There’s much to be learned, gained and changed in a decade’s worth of marriage. Take it from three Mobile women who walked down the aisle 10 years ago. They were among the first to showcase their weddings in MBB. Now, Jessica Delaney, Nancy Wood and Kelley Ogburn share their insights, advice and memories of their weddings and the days beyond.
Jessica and Scott Delaney
Looking back at their weddings, each woman admits to stressing about everything when they should have stressed about nothing. Nancy reminds brides, “Your dress can tear in half and it can be the rainiest day ever and your florist can get sick and you might just have grass to carry down the aisle … it won’t matter. As long as you love who you’re marrying. The important part is to be married, it’s not to have the perfect wedding.”
Jessica immediately agrees, adding, “The main thing I think I stressed about were just the logistics. You want everything to go so well, so smoothly. But it goes wonderfully, it goes smoothly. All the little things are going to get fixed and you probably won’t even know about it.”
She also remembers that the months leading up to her wedding were just as exciting as the nuptials themselves. Parties, showers and dinners among their closest family and friends made the entire year-long engagement a part of her wedding memory. “I did a whole lot of my wedding stuff with my mom and my sister and my mother-in-law and my sisters-in-law, and it was just … I think, looking back on it, that time was just as special as the actual wedding itself, ” Jessica shares.
Very few brides remember their receptions as anything more than a blink and a blur. However, Nancy had been advised about the lapse in memory that follows the big day, so she was careful to soak in every moment, now remembering her day like a “play-by-play video.” (Take note, brides-to-be!)
Nancy and Staples Wood
Happily Ever After
While the women reminisce happily about their wedding days, they all easily agree: The wedding was beautiful; the marriage is better by far.
A decade’s worth of marriage is bound to include its fair share of sacrifices and rewards. Nancy learned that sometimes, despite her best efforts, life cannot be perfectly planned. After their “I dos, ” Nancy’s husband, Staples, revealed he felt a calling to join the U.S. Army. Being a military wife opened her up to a new philosophy, one that was at odds with her pre-marriage self who was obsessed with preparing and scheduling. “Everything is going to be OK, ” she shares. “As life gets more complicated, so does your marriage. But even when things don’t go exactly according to your plan, there’s a greater plan and things work out.”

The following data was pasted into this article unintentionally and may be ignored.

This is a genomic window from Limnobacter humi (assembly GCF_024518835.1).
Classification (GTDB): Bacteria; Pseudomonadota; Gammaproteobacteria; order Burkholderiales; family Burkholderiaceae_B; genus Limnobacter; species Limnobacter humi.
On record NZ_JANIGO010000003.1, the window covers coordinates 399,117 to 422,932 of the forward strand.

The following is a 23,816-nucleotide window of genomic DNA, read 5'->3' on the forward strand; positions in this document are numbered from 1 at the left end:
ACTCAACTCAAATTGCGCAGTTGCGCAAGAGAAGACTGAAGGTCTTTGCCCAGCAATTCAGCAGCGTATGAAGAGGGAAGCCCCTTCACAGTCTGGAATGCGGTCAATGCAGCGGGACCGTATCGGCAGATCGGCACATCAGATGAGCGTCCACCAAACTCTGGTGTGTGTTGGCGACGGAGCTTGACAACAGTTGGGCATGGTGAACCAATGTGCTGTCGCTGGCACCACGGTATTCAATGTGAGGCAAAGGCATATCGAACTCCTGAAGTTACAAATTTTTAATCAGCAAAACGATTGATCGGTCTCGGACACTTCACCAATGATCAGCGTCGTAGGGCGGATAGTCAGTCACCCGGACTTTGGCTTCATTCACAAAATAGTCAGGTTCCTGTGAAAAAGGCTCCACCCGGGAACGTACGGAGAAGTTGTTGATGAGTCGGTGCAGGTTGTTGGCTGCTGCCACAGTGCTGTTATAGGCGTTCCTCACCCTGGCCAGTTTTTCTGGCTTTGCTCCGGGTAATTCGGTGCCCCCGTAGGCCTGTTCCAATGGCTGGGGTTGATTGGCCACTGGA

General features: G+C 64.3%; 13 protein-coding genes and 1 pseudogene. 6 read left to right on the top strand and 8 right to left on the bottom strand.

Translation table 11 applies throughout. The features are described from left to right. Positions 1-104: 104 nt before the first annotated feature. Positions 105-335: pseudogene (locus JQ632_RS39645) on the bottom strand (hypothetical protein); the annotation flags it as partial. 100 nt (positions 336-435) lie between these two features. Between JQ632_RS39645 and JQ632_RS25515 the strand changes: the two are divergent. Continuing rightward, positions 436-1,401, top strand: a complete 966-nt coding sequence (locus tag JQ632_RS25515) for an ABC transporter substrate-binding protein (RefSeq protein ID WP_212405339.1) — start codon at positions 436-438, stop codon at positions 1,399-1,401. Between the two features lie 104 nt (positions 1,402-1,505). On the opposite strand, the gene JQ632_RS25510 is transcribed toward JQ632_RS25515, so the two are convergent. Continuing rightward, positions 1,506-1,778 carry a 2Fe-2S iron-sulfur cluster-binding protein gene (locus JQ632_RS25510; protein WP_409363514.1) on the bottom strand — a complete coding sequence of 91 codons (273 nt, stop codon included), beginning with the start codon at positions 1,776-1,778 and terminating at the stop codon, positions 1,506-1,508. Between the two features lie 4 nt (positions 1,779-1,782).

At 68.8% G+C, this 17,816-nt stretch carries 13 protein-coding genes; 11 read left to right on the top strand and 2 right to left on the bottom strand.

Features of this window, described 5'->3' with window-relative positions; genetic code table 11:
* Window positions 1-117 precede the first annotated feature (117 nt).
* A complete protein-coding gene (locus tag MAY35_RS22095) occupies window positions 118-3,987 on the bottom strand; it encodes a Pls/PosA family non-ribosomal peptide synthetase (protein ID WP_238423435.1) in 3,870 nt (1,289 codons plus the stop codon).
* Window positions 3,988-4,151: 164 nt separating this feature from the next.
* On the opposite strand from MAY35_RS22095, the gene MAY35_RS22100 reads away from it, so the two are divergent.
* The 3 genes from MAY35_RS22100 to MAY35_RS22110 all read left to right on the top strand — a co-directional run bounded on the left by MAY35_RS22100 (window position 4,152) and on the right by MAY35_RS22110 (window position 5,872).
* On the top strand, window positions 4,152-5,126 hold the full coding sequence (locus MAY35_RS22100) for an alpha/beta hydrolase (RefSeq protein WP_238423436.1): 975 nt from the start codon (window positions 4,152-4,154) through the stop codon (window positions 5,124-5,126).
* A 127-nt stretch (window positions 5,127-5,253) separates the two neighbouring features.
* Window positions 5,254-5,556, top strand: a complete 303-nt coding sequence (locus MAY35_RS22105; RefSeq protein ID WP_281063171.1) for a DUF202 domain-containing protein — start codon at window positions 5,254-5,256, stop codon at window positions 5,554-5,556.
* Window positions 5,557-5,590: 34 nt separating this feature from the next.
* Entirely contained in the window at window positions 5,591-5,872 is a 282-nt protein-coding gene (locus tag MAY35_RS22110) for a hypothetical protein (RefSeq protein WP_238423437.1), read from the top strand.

However, it’s not so serious all the time in the Wood household. The Woods’ decision-making practice boils down to one thing: Rock, Paper, Scissors. Best two out of three. Nancy also disagrees with the adage, “Don’t go to bed angry.” She explains, “I think sometimes it’s fine to agree to disagree and take a nap! Or wake up the next morning and start a discussion again. I think it’s OK to put discussions on hold.”
Meanwhile, Kelley learned early on to take control of certain responsibilities. “I had to give up popcorn or cereal passing for dinner!” she jokes. Though she lost her staple suppers, marriage has also had a hand in changing her sense of self through the years. “I know that marriage has taught me to accept my own imperfections. To allow myself to be loved by another imperfect soul, whom I love fully — imperfections and all!”
And further than that, it’s helping your spouse become the best version of themself. “I’m definitely a lot more confident, ” Jessica says. “I think that I can do a lot more. I’ll ask Scott to do something for me and he’ll say no, I can do it myself. I’ll tell him, ‘You gotta do this, I can’t do that.’ And he’ll be like, ‘No, you can do that.’ He’s very encouraging, positive and motivating.”
Kelley adds, “Love is more than passion — it is compassion. It is believing in one another. It is hard and it is beautiful — all at the same time. It’s saying the hard truths and knowing when to be quiet and listen. It’s learning how to pull out the best of your spouse so that they can shine. And laughter and joy sprinkled in all of it.”
Kelley and Paterson Ogburn
The Best Is Yet To Come
The love in these wives’ hearts is undeniable. Each woman exudes happiness over the course of our discussions while looking back at the lives they’ve led with their partners. As they look forward, they have learned that they can’t predict what’s to come in another 10 years, but they are certain of one thing: they will be surrounded by their family and even stronger together than they are today.
With the last 10 years ringing in her heart, Nancy promises this: “The love only gets better.”